Idaho producers receive awards during Ag Summit
By Sean Ellis
Idaho Farm Bureau Federation
BOISE – Several producers from around the state, including a former Idaho Farm Bureau Federation president, were recognized Feb. 18 for the outstanding contributions they have made to Idaho’s agricultural industry.
Former IFBF President Frank Priestley was one of four farmers and one farm that received Governor’s Excellence in Agriculture awards during the annual Larry Branen Ag Summit.
“The people we honor at this event are the heart and soul of Idaho,” Gov. Brad Little, a rancher from Emmett, said before handing out the excellence in agriculture awards.
The governor said Idaho has always been a place where bright ideas are born and hatched out “and this award epitomizes that.”
Priestley, who served as president of IFBF for 18 years, received a Lifetime Achievement award, which, according to the award criteria, is given to an individual who has dedicated their life to advancing agriculture and “who embodies the high standards of Idaho agriculture and sets an example for others to follow.”
He raises dairy heifers and operates a farm in Franklin and was Idaho Farm Bureau Federation’s longest-serving president, having served in that position from 1997-2015.
Priestley has been involved with Idaho agriculture since he was a kid and started his own custom hay business when he was 14.
“Frank has been a strong advocate and spokesman for Idaho agriculture for nearly five and a half decades and has been attentive to responsible land usage, water issues, defending property rights and promoting freedom to operate,” his award bio states. “His voice has resonated both nationally and internationally to promote Idaho agricultural products, good farming practices and appropriate governance.”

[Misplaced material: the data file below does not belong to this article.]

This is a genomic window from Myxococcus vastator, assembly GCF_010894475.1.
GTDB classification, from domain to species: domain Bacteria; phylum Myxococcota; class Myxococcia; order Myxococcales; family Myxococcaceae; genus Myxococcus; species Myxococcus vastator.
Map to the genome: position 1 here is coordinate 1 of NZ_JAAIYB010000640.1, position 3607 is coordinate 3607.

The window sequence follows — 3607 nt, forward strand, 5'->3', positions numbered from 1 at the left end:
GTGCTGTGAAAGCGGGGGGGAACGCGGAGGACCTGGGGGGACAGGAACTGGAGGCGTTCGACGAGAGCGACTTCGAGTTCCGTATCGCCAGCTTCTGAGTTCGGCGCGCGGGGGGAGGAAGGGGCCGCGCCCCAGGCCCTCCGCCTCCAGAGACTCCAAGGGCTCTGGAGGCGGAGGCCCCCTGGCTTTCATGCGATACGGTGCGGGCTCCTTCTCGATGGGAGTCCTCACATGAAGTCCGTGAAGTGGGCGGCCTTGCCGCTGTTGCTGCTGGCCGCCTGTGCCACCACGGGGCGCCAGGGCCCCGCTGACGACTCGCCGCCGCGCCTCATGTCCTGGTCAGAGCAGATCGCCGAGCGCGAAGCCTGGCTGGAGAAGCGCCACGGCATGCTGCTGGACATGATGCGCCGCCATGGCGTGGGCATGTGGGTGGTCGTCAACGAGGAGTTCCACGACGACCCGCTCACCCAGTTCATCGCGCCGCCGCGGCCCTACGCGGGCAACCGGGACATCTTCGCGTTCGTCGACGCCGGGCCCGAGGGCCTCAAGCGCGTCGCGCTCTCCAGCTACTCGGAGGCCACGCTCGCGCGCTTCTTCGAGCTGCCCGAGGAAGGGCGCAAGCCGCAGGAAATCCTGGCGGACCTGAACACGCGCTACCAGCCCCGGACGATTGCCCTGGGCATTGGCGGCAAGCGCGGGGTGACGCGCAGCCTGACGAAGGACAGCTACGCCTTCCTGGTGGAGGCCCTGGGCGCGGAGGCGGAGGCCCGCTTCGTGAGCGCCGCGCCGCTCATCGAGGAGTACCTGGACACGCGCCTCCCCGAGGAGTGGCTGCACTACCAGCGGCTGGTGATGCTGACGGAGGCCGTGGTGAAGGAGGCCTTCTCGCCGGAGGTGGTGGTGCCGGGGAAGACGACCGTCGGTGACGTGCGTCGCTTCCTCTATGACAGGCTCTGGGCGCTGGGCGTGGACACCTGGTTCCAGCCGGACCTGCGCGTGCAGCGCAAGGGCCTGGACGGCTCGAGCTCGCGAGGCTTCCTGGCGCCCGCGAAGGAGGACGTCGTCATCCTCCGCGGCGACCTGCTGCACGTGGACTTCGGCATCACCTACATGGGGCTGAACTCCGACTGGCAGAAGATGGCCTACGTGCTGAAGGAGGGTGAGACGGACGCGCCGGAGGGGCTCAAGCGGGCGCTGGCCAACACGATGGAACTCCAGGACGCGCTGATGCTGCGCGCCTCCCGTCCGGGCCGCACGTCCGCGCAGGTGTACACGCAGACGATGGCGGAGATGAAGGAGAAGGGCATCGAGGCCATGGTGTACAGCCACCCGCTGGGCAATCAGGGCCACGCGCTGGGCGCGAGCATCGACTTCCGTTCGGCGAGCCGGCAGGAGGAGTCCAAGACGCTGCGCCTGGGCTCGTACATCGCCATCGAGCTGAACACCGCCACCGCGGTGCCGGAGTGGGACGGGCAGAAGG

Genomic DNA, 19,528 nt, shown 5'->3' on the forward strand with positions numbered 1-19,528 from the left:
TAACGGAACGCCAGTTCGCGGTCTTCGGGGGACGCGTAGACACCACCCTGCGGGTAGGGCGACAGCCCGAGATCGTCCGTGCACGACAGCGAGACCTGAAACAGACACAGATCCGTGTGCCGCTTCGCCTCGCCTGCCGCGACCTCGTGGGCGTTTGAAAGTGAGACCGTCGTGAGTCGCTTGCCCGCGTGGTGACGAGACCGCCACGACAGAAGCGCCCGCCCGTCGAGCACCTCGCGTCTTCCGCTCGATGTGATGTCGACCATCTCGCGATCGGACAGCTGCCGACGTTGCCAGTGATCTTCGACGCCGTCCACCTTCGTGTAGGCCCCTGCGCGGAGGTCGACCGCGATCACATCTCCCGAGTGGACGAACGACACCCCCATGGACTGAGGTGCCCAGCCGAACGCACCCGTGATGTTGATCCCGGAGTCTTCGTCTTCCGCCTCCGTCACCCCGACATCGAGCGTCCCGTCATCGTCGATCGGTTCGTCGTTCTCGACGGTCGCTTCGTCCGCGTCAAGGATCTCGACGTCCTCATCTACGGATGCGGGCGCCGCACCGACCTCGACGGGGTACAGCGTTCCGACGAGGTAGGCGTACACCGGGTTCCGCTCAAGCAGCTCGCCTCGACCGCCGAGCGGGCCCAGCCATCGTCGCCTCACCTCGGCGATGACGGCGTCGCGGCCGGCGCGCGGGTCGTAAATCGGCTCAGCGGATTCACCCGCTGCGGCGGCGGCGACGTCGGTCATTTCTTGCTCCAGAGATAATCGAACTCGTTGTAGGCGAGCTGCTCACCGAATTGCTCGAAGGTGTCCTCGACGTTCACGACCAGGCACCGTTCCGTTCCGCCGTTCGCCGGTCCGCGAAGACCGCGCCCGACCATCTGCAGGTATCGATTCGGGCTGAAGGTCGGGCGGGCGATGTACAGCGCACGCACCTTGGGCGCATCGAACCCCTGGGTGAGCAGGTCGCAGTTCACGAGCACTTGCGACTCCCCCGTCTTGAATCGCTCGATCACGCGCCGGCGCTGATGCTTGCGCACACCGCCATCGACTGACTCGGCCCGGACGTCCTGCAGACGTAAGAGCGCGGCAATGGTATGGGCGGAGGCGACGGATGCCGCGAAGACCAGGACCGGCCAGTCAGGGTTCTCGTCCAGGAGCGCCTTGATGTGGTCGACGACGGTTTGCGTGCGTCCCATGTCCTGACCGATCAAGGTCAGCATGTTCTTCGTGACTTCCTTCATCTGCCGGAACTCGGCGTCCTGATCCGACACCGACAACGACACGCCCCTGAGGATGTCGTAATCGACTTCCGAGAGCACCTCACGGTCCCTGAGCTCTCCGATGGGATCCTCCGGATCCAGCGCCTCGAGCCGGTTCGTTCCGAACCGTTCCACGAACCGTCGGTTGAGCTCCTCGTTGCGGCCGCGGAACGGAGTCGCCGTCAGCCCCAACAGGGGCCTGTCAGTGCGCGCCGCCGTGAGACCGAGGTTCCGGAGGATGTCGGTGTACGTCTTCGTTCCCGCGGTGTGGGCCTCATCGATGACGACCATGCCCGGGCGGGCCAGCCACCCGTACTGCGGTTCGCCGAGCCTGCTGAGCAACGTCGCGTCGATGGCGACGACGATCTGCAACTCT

Boyer Farms, which is located on the hills outside of Lapwai, received a Technical Innovation award, which is given to an individual or business that develops or implements new methods to advance agricultural production or processing.
The diversified operation includes a cow-calf operation, an extensive farming operation, a legume processing facility and a rock crushing business that provides gravel and rock products to the local area.
The farm, which is run by three generations of Boyers, has hosted Ag in the Classroom tours, Leadership Idaho Agriculture participants, and has invested in local FFA members to provide them projects and work experience opportunities.
Dwight Little Sr. was presented a Marketing Innovation award.
The owner and operator of Little Farms in Newdale, he runs a diversified operation with his son that includes malt barley, hard red spring wheat, potatoes, alfalfa and Black Angus cattle.
He has served on the Idaho Grain Producers Association’s Executive Committee the past five years, is currently serving as the organization’s past president and recently served for two years as president of the National Barley Growers Association.
He also served six years on the Idaho Barley Commission.
“He is a tremendous asset to Idaho’s grain industry and has advocated on behalf of Idaho’s wheat and barley farmers for years,” his award bio states. “Dwight … has been an outstanding spokesman and advocate for agriculture, especially in the grain industry, on state and national levels.”
David Mosman, who passed away in September at the age of 58, received an Environmental Stewardship award, which is given to someone that demonstrates a commitment to maintain and improve the quality of air, water or soil as a result of innovative practices or technologies.